As for your “hand-waving” dismissal, I find the dismissal the hand-waving part. Why would J.P. Morgan Chase would take such an exposure ($12 billion not covered)? Could it be because J.P. Morgan was a counterparty to a lot of Bear Stearns’s trades or indirectly/directly already owns a lot of Bear Stearns worthless shares? And if that was truly “hand waving” then why wasn’t there a run on the other investment banks today? While Bear Stearns was one of the worst investors in mortgage-backed securities, it is naive to think that every investment bank in the country (world?) doesn’t have their hands in that cookie jar, and the problem at the other end of the dike isn’t a lot worse here.

    It seems to me that all parties are highly self-interested in trying to prevent a complete financial meltdown. That hand-waving you see is the invisible hand trying to do its damnest to prevent a deep recession.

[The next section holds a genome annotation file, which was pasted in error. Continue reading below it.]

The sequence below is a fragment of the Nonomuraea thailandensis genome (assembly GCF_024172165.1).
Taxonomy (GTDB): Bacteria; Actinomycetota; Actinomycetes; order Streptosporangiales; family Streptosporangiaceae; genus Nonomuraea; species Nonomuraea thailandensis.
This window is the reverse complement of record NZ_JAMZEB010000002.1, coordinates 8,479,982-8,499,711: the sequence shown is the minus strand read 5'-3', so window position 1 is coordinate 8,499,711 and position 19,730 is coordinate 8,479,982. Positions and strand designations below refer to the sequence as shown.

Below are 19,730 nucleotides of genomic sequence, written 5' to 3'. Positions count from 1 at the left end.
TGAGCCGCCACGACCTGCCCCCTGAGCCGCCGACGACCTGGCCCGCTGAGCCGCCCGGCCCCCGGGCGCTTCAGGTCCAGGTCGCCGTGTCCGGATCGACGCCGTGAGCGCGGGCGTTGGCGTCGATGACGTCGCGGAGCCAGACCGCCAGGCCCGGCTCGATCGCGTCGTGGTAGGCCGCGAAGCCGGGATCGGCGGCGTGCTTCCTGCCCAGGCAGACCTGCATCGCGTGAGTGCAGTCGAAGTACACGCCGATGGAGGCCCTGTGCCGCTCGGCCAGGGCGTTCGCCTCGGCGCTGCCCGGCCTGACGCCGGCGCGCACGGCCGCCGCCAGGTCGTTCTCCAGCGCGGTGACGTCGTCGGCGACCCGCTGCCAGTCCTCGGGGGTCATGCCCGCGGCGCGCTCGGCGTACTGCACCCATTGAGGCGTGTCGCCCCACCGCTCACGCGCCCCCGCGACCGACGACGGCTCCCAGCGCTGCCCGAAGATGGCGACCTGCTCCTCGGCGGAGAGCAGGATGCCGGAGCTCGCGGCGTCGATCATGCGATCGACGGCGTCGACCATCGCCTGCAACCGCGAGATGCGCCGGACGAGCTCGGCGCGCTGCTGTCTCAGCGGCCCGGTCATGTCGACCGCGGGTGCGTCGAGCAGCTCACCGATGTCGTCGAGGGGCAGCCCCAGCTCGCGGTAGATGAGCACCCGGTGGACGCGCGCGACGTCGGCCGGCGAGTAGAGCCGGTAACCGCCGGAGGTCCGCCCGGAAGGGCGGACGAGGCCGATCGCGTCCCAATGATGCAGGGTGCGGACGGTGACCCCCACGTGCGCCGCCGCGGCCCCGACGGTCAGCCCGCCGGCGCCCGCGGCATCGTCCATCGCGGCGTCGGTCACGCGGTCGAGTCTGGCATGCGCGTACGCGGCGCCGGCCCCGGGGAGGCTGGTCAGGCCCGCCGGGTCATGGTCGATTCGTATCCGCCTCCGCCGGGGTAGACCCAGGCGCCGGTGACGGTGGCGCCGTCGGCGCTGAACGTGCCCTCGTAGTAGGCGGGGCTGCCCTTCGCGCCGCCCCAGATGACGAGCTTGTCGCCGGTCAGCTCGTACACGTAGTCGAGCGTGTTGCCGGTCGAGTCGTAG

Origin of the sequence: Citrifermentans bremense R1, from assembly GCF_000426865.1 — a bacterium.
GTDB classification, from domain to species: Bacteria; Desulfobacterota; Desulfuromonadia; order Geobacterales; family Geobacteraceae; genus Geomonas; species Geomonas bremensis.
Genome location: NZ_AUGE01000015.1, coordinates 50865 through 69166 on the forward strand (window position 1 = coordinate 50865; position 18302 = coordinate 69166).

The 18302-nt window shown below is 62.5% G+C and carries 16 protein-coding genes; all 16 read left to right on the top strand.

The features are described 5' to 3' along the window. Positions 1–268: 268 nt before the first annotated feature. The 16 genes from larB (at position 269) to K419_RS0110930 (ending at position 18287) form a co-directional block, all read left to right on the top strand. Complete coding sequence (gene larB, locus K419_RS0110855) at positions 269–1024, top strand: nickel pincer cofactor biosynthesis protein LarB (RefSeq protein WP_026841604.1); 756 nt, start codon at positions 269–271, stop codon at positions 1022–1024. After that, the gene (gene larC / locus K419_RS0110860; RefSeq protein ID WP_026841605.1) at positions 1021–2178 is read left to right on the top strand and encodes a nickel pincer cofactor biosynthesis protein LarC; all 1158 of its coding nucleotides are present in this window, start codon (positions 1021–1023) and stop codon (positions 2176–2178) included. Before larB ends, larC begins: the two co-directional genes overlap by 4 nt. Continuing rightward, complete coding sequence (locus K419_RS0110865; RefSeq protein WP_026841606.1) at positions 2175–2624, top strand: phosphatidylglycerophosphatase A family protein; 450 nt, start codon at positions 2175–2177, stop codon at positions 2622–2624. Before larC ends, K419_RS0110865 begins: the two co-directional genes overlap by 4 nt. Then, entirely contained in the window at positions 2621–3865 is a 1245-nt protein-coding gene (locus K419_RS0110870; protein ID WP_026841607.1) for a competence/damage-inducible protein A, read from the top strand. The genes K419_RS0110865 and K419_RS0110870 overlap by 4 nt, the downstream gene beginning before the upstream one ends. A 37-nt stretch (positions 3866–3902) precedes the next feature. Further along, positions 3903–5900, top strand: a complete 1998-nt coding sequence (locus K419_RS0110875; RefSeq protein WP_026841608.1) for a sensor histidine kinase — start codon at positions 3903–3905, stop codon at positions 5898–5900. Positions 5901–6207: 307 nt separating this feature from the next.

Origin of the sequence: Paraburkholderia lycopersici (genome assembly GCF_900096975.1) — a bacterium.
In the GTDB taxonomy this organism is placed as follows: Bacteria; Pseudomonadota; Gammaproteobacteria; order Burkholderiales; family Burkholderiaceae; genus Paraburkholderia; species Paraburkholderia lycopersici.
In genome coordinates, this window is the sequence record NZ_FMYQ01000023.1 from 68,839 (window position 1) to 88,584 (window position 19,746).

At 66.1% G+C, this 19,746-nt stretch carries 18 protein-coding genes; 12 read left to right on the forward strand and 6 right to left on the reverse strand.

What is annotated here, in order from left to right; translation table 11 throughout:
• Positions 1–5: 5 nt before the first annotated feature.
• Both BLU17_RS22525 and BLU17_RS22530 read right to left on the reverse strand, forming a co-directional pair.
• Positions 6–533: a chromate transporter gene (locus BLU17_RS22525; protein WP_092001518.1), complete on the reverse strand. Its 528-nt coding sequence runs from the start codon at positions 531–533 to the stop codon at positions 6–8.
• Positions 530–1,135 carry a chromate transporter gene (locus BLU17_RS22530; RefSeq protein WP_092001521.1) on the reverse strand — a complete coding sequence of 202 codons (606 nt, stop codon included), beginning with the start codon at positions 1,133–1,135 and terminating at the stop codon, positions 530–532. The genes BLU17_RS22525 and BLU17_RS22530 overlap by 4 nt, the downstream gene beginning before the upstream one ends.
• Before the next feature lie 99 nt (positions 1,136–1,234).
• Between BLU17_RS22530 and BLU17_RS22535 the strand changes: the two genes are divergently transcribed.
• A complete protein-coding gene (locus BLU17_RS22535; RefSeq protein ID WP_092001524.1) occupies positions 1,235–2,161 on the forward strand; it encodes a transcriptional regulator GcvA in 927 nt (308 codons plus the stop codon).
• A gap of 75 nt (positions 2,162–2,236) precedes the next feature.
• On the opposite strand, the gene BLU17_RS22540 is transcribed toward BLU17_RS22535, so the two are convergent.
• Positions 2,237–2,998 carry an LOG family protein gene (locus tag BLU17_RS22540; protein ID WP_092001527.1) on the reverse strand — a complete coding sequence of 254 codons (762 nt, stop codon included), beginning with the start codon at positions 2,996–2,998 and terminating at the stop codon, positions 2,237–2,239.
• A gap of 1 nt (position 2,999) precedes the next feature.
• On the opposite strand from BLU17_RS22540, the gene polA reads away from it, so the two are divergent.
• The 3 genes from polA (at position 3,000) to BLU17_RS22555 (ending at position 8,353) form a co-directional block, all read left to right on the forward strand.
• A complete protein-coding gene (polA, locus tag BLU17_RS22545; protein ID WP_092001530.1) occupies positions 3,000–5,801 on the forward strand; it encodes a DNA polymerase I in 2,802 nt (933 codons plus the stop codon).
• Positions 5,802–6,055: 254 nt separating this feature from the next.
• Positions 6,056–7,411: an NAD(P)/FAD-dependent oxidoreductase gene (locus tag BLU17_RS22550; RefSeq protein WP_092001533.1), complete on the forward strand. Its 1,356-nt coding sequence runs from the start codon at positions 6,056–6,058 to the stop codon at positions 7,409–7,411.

Much of the crisis we have now was caused by encouraging flawed mechanisms which were crimes of commission by the Bush Administration, by Congress and by wishful thinking on the people of this country. It is a more extended and nuanced version of the actions, politics, and rationalizations which caused the S&L collapse in 1989, with the basic pieces being termed a trainwreck by most since 2004 at least. When you look at the mechanisms the Federal Reserve had under their control, one can only accuse them as a crime of omission. And the chairmanship of the Federal Reserved changed during this time period—blame Bernake or Greenspan?